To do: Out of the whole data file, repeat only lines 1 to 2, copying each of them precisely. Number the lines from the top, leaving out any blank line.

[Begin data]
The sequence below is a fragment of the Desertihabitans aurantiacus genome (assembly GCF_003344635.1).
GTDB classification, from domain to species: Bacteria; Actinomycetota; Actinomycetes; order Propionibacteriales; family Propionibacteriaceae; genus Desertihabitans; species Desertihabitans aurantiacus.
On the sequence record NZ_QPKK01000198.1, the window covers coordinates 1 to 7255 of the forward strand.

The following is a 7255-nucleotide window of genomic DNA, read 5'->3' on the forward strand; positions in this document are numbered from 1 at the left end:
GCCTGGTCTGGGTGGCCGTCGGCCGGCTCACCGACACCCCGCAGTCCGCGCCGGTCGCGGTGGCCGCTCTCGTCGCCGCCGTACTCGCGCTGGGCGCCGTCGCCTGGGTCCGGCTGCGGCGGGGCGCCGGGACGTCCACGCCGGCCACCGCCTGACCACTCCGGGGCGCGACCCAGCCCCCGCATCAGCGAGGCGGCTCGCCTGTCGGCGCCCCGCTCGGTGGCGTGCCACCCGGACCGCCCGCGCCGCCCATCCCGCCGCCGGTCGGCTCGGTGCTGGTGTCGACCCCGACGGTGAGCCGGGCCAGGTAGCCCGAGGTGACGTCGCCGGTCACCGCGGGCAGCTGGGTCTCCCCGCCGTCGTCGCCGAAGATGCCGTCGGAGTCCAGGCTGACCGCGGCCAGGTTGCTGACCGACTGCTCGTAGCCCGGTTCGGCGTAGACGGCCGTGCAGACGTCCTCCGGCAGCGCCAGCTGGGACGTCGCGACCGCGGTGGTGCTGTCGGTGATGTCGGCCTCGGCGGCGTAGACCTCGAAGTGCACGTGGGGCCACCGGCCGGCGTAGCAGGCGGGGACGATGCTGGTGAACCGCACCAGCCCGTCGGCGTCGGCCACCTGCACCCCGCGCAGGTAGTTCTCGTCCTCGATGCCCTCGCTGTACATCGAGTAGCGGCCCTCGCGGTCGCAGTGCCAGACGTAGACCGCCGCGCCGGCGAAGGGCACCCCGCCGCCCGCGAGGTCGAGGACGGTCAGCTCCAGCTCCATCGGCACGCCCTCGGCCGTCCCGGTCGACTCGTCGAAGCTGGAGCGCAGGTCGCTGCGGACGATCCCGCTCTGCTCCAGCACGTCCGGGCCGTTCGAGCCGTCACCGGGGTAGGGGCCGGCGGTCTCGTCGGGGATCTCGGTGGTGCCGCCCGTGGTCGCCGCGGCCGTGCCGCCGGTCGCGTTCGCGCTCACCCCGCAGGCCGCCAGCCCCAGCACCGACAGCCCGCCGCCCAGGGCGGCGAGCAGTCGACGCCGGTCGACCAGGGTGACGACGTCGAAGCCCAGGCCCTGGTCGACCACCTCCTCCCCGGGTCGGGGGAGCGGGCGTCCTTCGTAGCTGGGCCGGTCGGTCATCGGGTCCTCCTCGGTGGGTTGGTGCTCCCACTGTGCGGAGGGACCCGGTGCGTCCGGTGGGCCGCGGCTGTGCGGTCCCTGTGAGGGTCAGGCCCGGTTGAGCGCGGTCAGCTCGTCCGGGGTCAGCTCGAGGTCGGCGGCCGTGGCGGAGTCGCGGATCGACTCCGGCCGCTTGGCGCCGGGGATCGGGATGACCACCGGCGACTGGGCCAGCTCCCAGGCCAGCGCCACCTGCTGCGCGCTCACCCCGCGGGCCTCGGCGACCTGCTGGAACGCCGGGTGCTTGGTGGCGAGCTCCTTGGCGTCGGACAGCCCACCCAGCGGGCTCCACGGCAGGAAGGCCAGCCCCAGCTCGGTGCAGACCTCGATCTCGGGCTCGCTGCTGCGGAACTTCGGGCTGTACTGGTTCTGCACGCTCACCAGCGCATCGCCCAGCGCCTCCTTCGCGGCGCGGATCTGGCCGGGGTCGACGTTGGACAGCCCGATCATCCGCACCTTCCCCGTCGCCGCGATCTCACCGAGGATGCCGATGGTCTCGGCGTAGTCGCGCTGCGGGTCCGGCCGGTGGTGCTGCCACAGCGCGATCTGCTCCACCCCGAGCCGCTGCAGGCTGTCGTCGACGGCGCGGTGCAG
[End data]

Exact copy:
The sequence below is a fragment of the Desertihabitans aurantiacus genome (assembly GCF_003344635.1).
GTDB classification, from domain to species: Bacteria; Actinomycetota; Actinomycetes; order Propionibacteriales; family Propionibacteriaceae; genus Desertihabitans; species Desertihabitans aurantiacus.